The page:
Here, we outline the cookware and pantry staples to pack for your next camping trip.
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dutch oven over campfire
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There's nothing quite like gathering around the campfire—except maybe cooking your meal on that very same campfire. But as anyone who has ever set up their tent only to find they forgot to bring butter or aluminum foil knows, the most important ingredient of a good campfire meal is planning. Pendleton Woolen Mills, the textile brand based in Portland, Oregon, that's renowned for its camping savvy, just published The Pendleton Guide to Campfire Cooking ($17.99, amazon.com), so we talked to one of the company's camping experts, April Rodgers, to glean a few insights. Consider reading this article your first step towards planning better fireside meals on your next camping trip.

How to Set up a Camp Kitchen

Off to the woods you go. When packing for your camp kitchen, Rodgers recommends striving for a balance of simplicity and preparedness. "Camping can be a practice in minimalism, but that doesn't mean you should feel ill-equipped. Striking this balance will allow for simpler camping trips, more confident cooking, and an appreciation of utility that yields delicious, nourishing meals," she says. Campfire meal preparedness, however, isn't just about cooking and eating. "Before embarking on any trip, check the local fire danger warnings and campfire regulations and be confident in your safety precautions—we always have a bucket and shovel at the campsite," Rodgers shares.

Of course, you can't cook fireside without firewood. As for where to get yours? The general rule of thumb is "buy it where you burn it," since invasive species often hitch a ride on out-of-town logs, notes Rodgers. In addition to firewood, you should plan to travel with the following camping cookware: a cast-iron skillet, paring knife, spatula, nesting bowls, cutting boards, wooden spoon, waterproof matches, pot holder, mugs, plates and bowls, cutlery, scrubbing brush, dish towels, and biodegradable dish soap.

Don't Forget About Your Camp Pantry

Figuring out what kind of food to bring on a camping trip can be tough, but it's also important to pack a few pantry goods to build upon or accompany whatever grub you ultimately feast on. "Knowing you have everything you need at your campsite gives you freedom to go off script, modify recipes, or create something spontaneous with that wild-caught fish," says Rodgers. To that end, she advises packing these essentials:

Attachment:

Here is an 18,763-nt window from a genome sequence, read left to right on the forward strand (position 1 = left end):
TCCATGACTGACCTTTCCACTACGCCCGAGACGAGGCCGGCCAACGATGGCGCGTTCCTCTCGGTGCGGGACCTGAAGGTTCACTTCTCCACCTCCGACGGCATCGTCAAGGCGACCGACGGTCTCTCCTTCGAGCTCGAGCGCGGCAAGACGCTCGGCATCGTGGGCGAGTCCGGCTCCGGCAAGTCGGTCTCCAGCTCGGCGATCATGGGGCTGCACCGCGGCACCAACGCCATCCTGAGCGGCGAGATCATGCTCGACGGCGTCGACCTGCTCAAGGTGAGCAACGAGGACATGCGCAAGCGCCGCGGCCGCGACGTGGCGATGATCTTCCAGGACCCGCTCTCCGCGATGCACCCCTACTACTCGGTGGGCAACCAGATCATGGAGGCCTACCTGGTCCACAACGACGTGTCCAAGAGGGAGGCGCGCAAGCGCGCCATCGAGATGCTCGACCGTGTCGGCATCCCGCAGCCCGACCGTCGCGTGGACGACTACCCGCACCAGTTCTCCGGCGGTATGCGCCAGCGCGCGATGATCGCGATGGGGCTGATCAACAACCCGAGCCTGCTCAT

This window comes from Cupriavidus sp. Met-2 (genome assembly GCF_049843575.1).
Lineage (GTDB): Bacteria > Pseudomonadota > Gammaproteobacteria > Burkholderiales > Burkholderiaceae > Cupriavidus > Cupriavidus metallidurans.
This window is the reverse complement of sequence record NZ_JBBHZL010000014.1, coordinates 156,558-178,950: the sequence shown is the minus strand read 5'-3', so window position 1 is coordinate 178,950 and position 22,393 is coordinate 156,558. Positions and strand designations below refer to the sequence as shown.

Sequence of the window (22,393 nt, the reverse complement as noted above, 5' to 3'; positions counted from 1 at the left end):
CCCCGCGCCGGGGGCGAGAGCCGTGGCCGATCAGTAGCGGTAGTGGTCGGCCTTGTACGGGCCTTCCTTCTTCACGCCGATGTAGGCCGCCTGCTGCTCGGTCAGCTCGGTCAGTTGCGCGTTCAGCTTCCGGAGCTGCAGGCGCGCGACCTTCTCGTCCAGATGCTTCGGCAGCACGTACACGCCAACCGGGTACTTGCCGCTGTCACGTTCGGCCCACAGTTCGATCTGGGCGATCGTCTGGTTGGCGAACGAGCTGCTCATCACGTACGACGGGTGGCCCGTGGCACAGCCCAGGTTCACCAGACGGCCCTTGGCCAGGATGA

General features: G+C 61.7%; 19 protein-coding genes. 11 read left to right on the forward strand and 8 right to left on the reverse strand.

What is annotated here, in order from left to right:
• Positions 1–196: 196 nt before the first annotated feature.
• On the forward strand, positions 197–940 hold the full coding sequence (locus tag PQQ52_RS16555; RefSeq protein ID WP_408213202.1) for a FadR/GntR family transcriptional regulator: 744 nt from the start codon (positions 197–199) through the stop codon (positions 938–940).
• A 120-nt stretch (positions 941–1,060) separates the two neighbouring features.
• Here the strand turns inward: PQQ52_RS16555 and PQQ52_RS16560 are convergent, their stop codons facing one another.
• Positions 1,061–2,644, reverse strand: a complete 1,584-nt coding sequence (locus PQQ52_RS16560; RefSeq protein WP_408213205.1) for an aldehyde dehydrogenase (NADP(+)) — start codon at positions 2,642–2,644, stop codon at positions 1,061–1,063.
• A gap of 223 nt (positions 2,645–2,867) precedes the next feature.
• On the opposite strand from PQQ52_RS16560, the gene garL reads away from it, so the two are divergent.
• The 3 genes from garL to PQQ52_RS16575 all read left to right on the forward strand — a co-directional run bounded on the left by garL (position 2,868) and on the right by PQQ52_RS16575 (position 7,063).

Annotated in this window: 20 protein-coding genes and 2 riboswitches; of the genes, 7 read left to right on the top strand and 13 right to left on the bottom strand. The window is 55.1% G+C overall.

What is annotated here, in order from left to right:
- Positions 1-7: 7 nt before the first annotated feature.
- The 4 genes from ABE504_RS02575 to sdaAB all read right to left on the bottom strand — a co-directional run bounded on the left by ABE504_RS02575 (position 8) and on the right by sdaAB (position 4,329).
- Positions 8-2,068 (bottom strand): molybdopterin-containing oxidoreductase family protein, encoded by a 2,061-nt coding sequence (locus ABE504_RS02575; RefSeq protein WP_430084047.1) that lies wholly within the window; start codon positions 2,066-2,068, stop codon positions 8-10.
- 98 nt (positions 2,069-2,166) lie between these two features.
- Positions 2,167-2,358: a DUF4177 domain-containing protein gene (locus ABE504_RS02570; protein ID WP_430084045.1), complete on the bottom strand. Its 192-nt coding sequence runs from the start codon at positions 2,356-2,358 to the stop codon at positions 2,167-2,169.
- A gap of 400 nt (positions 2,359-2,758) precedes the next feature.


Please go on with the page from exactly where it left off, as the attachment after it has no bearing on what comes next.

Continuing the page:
• Oils, like olive, canola, or grapeseed
  • Salt ("We recommend Jacobsen from our neighbors in coastal Oregon," says Rodgers)
  • Peppercorns, for fresh pepper (bring a pepper mill, too!)
  • Dried herbs and spices ("Bring what you like to use from home," notes Rodgers)
  • Canned beans, which are "super versatile and filling"
  • Canned tomatoes, which come in handy when "you need to throw something together quickly"
  • Dairy, including salted butter, Greek yogurt, and cheddar cheese
  • Garlic, onions, and shallots (an allium trio that is essential for many recipes)

The Case for a Camp Stove

Yes, you should buy a camp stove if you don't have one already (and clean yours, if you do!). "A good, double-burner propane stove is worth the investment and will last a lifetime," says Rodgers. Be sure to test yours before you head out and become comfortable with changing its fuel canisters. And if you're worried you'll miss the romance of a made-by-hand campfire? "Even if you plan to cook over the fire, it's wise to bring a camp stove in case of an unforeseen storm, high winds, or damp wood—and always pack an extra canister of fuel," says our expert.

Finally, it's worth noting that a campfire isn't necessarily the end-all, be-all of your culinary adventures in the woods. "Just because you have a campfire doesn't mean you should feel pressured to cook everything on it," shares Rodgers. "It's easier to set up a stove to boil water for pasta or heat the kettle for coffee." But for s'mores, you definitely want to forage for those twigs and get to work over the open flame—preferably while your mulled apple cider warms on said stove.

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